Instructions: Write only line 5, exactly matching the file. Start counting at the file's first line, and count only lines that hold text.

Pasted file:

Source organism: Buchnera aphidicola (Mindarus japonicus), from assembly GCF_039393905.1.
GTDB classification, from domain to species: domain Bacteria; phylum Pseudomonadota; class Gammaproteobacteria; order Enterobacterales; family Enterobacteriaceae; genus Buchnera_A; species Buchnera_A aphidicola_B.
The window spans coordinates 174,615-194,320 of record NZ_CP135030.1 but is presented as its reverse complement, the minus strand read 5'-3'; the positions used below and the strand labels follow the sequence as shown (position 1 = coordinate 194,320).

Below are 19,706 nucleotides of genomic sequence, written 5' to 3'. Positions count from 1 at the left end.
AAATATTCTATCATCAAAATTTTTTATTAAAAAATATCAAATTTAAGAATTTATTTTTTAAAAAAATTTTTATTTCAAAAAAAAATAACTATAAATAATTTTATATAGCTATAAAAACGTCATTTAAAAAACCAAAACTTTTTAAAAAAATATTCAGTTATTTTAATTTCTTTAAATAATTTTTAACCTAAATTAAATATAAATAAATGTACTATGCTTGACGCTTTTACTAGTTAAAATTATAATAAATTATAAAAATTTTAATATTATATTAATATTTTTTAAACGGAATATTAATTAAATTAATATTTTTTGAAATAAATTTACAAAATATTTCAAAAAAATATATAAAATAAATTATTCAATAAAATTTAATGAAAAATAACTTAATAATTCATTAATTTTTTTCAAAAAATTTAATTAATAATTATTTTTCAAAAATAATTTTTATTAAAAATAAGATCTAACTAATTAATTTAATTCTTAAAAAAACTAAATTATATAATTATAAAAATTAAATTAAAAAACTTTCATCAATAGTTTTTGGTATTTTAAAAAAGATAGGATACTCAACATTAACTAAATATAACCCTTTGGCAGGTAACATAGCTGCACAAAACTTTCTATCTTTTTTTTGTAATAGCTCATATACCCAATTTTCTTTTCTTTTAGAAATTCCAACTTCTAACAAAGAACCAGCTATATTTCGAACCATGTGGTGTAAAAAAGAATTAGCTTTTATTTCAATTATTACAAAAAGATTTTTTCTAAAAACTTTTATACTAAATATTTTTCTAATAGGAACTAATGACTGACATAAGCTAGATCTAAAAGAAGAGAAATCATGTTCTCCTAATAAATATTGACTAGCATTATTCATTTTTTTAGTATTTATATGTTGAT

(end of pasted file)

AAATATTCTATCATCAAAATTTTTTATTAAAAAATATCAAATTTAAGAATTTATTTTTTAAAAAAATTTTTATTTCAAAAAAAAATAACTATAAATAATTTTATATAGCTATAAAAACGTCATTTAAAAAACCAAAACTTTTTAAAAAAATATTCAGTTATTTTAATTTCTTTAAATAATTTTTAACCTAAATTAAATATAAATAAATGTACTATGCTTGACGCTTTTACTAGTTAAAATTATAATAAATTATAAAAATTTTAATATTATATTAATATTTTTTAAACGGAATATTAATTAAATTAATATTTTTTGAAATAAATTTACAAAATATTTCAAAAAAATATATAAAATAAATTATTCAATAAAATTTAATGAAAAATAACTTAATAATTCATTAATTTTTTTCAAAAAATTTAATTAATAATTATTTTTCAAAAATAATTTTTATTAAAAATAAGATCTAACTAATTAATTTAATTCTTAAAAAAACTAAATTATATAATTATAAAAATTAAATTAAAAAACTTTCATCAATAGTTTTTGGTATTTTAAAAAAGATAGGATACTCAACATTAACTAAATATAACCCTTTGGCAGGTAACATAGCTGCACAAAACTTTCTATCTTTTTTTTGTAATAGCTCATATACCCAATTTTCTTTTCTTTTAGAAATTCCAACTTCTAACAAAGAACCAGCTATATTTCGAACCATGTGGTGTAAAAAAGAATTAGCTTTTATTTCAATTATTACAAAAAGATTTTTTCTAAAAACTTTTATACTAAATATTTTTCTAATAGGAACTAATGACTGACATAAGCTAGATCTAAAAGAAGAGAAATCATGTTCTCCTAATAAATATTGACTAGCATTATTCATTTTTTTAGTATTTATATGTTGAT